• The Museum of the American Military Family – With the message of “We Also Serve”, MAMF, temporarily located in Tijeras, NM, shares the stories of military families from all branches of our Armed Services whose great sacrifices support our strong military. The Museum, visited by people throughout the U.S. and other countries, focuses on the unique lives of families that may move numerous times as their active-duty military family member is transferred from base to base. And, on those who remain behind when family members are deployed to combat zones, having to manage family life without their spouses’ presence. The Museum develops numerous programs throughout the year to continue sharing stories, experiences and challenges met by military families serving worldwide. www.militaryfamilymuseum.org 
  • Next Step Ministries – Their mission is to provide help and hope to men who have taken steps to move from a damaged or broken life to a life that glorifies God. The men served by Next Step Ministries are, first, men who have accepted Jesus Christ as their personal Savior. Second, they are men who have stumbled in their lives, resulting in homelessness, substance abuse, incarceration, broken relationships, or perhaps long-term unemployment, but who have taken significant steps toward stability and restoration. Learn more athttps://www.nextstepnm.com/ 
  • IncredAble Adaptive MMA – A non-profit associated with Jackson-Wink MMA, its mission is to create and provide opportunities in MMA for youths and teens with physical and environmental/at risk challenges. They help these young people who are often overlooked train in and excel in the sport of MMA. This focused training helps empower clients to be able to defend themselves, as well as to become more fit and build physical strength. Learn more at www.incredableadaptivemma.org 
  • FIFABQ – Food is Free Albuquerque—A nonprofit that encourages the social empowerment through the growing and sharing of fresh food. Through their efforts of gleaning local backyard trees and privately owned orchards, they feed hundreds of New Mexicans in need. Food is Free is a global movement started in Austin Texas as front-yard gardens. The Albuquerque chapter was started in 2014 by two woman looking to make preserves for their own families. Through this act they discovered a hidden abundance of fruit trees and took this newfound information to begin giving food away. Since then FIFABQ has grown multiple programs, providing unique ways to bring fresh healthy food to citizens in Albuquerque and beyond. Every action driven by their motto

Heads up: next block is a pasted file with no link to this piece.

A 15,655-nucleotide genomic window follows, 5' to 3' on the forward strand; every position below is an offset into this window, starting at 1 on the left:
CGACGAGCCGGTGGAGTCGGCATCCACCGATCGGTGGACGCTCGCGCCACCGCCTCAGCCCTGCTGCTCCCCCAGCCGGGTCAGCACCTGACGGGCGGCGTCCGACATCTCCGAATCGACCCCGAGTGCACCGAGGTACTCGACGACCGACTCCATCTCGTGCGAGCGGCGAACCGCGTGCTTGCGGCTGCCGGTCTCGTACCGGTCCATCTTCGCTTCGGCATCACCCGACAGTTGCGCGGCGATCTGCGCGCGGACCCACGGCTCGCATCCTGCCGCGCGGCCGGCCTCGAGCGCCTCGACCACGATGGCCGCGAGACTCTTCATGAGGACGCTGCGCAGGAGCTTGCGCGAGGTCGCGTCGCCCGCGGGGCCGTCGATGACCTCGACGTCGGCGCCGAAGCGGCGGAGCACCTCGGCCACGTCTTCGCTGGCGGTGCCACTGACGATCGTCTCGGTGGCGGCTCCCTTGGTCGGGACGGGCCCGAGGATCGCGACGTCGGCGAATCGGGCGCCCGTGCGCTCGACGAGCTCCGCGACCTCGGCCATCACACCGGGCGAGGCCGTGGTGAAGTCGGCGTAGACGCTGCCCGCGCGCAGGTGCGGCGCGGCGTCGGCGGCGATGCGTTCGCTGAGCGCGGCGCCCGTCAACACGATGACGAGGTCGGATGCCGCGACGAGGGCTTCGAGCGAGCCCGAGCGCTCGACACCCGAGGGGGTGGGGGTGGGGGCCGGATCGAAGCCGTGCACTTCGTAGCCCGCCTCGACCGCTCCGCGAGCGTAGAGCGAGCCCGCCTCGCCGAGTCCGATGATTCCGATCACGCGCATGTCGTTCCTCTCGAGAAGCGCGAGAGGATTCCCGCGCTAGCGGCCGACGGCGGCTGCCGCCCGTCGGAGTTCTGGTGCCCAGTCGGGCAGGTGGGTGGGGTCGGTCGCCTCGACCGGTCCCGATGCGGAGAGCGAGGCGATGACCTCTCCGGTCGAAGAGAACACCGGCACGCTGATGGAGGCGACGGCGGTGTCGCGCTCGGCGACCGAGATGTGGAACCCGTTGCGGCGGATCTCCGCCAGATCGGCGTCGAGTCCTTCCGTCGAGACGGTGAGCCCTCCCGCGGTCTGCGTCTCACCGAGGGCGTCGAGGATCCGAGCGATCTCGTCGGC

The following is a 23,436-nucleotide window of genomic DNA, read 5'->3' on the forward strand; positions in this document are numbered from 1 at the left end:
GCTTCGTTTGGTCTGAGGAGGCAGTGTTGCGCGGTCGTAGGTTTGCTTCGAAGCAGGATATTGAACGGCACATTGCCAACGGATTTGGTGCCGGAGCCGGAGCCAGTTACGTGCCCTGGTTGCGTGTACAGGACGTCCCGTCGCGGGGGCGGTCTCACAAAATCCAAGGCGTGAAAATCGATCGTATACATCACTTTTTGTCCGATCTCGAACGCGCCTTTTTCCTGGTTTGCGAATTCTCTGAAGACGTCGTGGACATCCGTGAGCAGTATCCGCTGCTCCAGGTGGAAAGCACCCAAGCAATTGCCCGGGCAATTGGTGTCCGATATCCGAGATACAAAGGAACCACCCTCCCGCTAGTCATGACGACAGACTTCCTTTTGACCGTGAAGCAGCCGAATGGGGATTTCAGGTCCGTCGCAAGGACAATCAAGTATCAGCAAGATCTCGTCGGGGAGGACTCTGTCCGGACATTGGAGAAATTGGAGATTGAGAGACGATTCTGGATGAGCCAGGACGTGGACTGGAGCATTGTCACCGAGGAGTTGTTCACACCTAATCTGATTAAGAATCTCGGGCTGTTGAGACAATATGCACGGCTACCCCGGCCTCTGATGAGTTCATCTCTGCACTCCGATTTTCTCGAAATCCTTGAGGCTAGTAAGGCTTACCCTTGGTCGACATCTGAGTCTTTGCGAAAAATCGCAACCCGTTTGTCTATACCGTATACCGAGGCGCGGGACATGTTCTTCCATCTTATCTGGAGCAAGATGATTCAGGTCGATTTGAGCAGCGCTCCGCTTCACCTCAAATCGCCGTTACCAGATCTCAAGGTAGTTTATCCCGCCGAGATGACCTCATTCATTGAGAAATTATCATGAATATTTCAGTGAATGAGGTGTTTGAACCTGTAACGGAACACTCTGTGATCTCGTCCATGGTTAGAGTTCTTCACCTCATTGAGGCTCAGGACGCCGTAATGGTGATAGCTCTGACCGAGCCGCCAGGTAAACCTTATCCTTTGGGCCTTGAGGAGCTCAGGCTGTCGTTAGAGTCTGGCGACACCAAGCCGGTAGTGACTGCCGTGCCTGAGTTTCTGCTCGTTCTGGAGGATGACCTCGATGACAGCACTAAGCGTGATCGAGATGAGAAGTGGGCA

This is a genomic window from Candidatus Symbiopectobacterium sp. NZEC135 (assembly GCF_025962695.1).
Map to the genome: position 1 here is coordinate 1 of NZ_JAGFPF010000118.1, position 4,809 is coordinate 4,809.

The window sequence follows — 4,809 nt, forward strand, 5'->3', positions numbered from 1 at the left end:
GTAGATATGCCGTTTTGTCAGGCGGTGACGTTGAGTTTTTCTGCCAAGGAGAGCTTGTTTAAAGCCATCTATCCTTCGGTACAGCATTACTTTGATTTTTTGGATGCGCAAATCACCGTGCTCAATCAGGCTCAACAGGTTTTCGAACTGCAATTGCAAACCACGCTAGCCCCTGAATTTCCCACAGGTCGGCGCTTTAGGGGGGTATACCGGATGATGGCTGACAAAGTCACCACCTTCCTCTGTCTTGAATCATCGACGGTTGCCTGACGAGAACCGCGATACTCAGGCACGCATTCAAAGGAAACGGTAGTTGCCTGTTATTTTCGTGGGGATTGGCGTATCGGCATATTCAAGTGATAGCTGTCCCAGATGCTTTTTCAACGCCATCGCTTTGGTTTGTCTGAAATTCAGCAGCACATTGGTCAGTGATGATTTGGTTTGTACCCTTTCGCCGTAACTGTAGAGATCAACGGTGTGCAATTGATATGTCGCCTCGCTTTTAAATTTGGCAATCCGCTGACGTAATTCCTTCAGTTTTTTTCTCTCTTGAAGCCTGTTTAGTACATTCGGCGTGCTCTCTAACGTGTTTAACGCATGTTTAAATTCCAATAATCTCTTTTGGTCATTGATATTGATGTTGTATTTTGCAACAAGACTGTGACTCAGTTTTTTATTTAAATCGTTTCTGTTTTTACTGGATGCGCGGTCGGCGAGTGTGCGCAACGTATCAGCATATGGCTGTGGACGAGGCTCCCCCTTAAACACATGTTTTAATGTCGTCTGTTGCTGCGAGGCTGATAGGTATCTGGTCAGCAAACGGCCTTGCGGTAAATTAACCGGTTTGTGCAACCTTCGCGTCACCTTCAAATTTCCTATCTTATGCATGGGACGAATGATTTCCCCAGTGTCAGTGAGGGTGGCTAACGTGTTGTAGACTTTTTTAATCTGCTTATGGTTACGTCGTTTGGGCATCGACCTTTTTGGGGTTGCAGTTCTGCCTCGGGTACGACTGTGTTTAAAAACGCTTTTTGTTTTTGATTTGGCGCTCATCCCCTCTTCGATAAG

• “Fresh Food is a human right”. Visit their website at www.fifabq.org 

OCA makes the entire vehicle donation experience so incredibly simple. Make one call, that’s all a donor needs to do! OCA will… 

  • • Pick up the donated vehicle 
  • • Prepare all legal paperwork 
  • • Give the donor proof of the donation 
  • • When the vehicle sells, send a donation letter for filing taxes 

OCA owner Major Gary Peterson, USAF, Ret., completed his military mission in hot spots in the Middle East and served at the Pentagon prior to retiring and opening a used car dealership committed to helping support his community. In the seven years OCA has been managing vehicle donations for non-profits, the number charities he serves has grown from a handful to over 50. 

In order to move the sale of donated vehicles that his company repairs and refurbishes more quickly, Peterson established Route 66 Auctions and is holding monthly online auctions, www.rt66auctions.hibid.com, to ensure that monies are available to the non-profits much earlier than waiting for car lot sales. For more information about the process and the many charities served by One Community Auto please visit https://www.onecommunityauto.com/services 

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One Community Auto, “Where everybody wins!”, is located at 300 Wyoming SE, Albuquerque NM 87123. Call 505-379-3432 for more information on vehicle donations.